What was already difficult has come forward with even more cruelty during the pandemic, overturning the way people reached the end of their lives. Owing to the insidious nature of the virus, the care of dying patients has been distorted. Public health restrictions have forced patients to die alone. Their only human contact is with the health care workers, who are shielded by layers of masks, gloves and fear, as if the dying patients not only have a contagion but are in fact contagions themselves. Ramtin Arablouei, an NPR radio host who lost his aged uncle to coronavirus in Tehran, recalls in a 2020 article for The Atlantic the experience: “The day my uncle passed away, his son — my cousin — rushed to the hospital. He had to look at his father’s lifeless body through a window, and watch them cart him away like a stranger.” While many are dying apart from their loved ones, others are grieving apart. Families have not only been denied visitations and final goodbyes but also community rituals of mourning. In many cultures, death rituals and grief used to be a collective experience, until the pandemic hit. With no opportunity to confront the reality of the death and to honour the life of the deceased, the grieving process has become convoluted for those left behind. Rituals associated with death around the world are social processes and tend to take care of the bereaved. The presence of community acts powerfully in the meaning-making process of death for the bereaved family. “The person they’re mourning may be gone, but they see that others are still here,” George Bonanno, a clinical-psychology professor at Columbia University’s Teachers College said in a 2020 interview with The Atlantic. With Covid restrictions in place, they have been seeing no one.


Or they have been. But behind a virtual screen with their faces partitioned into neat squares next to each. If nothing else, Zoom meetings create a virtual sense of proximity in grief. Among the myriads of “Zoom this and that,” Zoom funerals have gained immense traction in the pandemic years, transforming not only how we had hitherto understood life but also death. Last goodbyes are being said on iPads and funerals are taking place on WhatsApp video calls. For many mourning the death of a loved one, it has provided a sense of community and a space for collective grieving. In lieu of actual funerals, through video at least grief can be witnessed and thus shared, allowing some proxy for the normal rituals of death. Inevitably however, there are socio-cultural expectations for how death should be managed. Perhaps the inability to symbolically mark the demise of a loved one through well-known rituals creates a void difficult to fill.


Although virtual grievings remain unsatisfactory to many, most have accepted it as the best possible option in these unusual times. Apart from helping mourners comprehend their loss, the digital tools and platforms are also creating memorabilia of the dead. What happens to those photos and videos stored in one’s phones and laptops? Do the dead live amidst a jumble of ludicrous “Good morning” images? Is it reducing the dignity of the dead? Do the dead go away along with the discarded iPad? Or become a byte in the hard-disk? This is not a novel concern. The camera has had a long relationship with death. To capture the transience of life for eternity, the Victorians, for instance, proudly displayed the daguerreotypes of their dead loved ones in their homes. Grieving relatives often posed with the deceased who was dressed up to look more “alive” before the photo session. Although appearing macabre to modern sensibilities, these images not only acted as what historian Pierre Nora in a 1989 article calls lieux de mémoire — sites of memory, but also as symbols of mourning. They elicited self-reflection on human mortality, keeping alive the illusion of life and the reality of death.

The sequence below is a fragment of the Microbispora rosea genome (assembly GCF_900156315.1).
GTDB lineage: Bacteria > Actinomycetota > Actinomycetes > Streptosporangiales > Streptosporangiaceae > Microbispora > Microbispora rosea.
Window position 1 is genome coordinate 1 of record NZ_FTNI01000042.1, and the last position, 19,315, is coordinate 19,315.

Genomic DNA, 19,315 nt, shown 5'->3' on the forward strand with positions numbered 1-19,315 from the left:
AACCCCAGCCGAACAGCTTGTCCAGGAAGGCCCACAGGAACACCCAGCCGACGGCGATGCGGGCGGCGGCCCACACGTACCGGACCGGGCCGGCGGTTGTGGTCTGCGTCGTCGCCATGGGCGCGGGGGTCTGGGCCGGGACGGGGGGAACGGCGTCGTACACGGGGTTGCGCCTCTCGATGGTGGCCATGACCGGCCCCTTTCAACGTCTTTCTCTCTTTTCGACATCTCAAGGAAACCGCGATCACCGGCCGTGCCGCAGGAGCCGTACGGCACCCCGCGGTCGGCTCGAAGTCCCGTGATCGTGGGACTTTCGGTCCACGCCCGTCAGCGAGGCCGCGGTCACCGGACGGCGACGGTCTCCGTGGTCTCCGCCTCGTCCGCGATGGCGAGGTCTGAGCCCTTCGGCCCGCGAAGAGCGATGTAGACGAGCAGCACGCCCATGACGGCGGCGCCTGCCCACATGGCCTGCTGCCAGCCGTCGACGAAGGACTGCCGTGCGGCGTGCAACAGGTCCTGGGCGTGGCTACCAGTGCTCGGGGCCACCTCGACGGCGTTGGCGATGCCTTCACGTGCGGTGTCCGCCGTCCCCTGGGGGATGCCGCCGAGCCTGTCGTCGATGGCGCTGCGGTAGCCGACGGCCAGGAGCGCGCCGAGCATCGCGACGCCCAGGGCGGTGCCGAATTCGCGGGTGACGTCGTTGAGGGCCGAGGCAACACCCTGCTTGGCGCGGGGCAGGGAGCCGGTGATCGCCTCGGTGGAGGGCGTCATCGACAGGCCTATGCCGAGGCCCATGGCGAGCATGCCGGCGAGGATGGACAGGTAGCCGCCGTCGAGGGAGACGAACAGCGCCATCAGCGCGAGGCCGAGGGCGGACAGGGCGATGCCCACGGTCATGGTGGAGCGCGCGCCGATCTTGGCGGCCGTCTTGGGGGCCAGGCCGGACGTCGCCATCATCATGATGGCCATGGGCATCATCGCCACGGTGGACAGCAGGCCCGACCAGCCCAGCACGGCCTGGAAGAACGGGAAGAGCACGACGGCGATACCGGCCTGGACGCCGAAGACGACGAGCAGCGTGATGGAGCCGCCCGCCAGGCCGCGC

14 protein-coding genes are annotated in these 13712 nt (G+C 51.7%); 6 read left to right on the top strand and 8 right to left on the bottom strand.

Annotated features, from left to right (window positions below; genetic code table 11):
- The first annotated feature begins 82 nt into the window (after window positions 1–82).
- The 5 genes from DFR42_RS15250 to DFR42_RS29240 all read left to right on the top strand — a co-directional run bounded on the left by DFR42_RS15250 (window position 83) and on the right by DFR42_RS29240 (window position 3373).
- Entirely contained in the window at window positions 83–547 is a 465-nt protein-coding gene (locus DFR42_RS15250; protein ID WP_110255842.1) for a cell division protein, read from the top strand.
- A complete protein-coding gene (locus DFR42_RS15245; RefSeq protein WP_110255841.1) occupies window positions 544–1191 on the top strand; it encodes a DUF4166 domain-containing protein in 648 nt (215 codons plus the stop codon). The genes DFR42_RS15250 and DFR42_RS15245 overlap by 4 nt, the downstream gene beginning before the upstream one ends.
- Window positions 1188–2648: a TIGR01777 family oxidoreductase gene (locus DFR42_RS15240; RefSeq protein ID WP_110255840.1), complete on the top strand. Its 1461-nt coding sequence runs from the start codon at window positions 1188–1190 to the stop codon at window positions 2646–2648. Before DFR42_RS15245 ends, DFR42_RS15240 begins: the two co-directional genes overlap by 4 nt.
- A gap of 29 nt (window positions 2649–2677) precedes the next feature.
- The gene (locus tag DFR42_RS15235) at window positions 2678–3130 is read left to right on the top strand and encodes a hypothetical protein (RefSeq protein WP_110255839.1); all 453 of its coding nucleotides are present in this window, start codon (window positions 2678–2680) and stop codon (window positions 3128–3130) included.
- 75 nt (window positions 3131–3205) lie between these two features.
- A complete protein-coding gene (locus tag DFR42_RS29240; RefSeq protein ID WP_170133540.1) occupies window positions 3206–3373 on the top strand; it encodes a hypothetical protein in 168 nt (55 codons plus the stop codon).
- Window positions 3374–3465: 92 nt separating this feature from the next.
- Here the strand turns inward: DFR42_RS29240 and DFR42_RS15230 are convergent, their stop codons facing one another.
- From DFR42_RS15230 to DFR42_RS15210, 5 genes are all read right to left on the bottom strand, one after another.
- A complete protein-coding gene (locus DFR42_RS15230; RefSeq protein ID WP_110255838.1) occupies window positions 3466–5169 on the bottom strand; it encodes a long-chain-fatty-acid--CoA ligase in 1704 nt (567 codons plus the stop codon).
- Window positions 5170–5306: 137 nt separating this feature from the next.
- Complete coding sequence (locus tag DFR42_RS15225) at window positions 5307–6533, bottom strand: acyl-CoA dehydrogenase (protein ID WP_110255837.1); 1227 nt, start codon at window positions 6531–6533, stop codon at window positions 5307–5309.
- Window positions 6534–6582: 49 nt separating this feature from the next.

As death permeates our contemporary virtual and real worlds, it has created newer meanings for many people. In many parts of the world, Death Cafes, where people gather to discuss their mortality, have started becoming popular during the pandemic. In one such discussion group in the US, virtual funeral ceremonies are held in which people cover themselves in shrouds and imagine their own death, Lauren Vespoli reports in a 2020 piece for Insider. They virtually say final goodbyes to their loved ones and see their photos disappearing behind the mist. For Lauren, who attended it once, it was a space to reflect upon life. "When the pandemic started, I started thinking about life insurance, and dying, in just a very matter-of-fact way," 36-year old Daniel Bergfalk tells Lauren. Imagining his own funeral, he says, helped him “throw myself into things I enjoy." Discussions about death, facilitated by technology, seem to be helping people re-integrate death into their lives, and perhaps also re-affirm their ontological security. At the end, confrontation with and conversation about death momentarily re-introduces existential anxiety, but also works to re-affirm ontological security as many pre-modern frameworks of reality have been ruptured.


What will happen when the pandemic becomes a memory of the past? Will we embrace the transience of life or become more adamant to defeat death? Only time will tell. I, for one, hope to create a folder in my phone with photographs of my dead loved ones, and to look at them regularly without flinching. Perhaps then, instead of being an inconvenient truth that should remain conveniently hidden away, death would become another memory, another part of life incorporated in a construed, shared reality that relays what it means to be.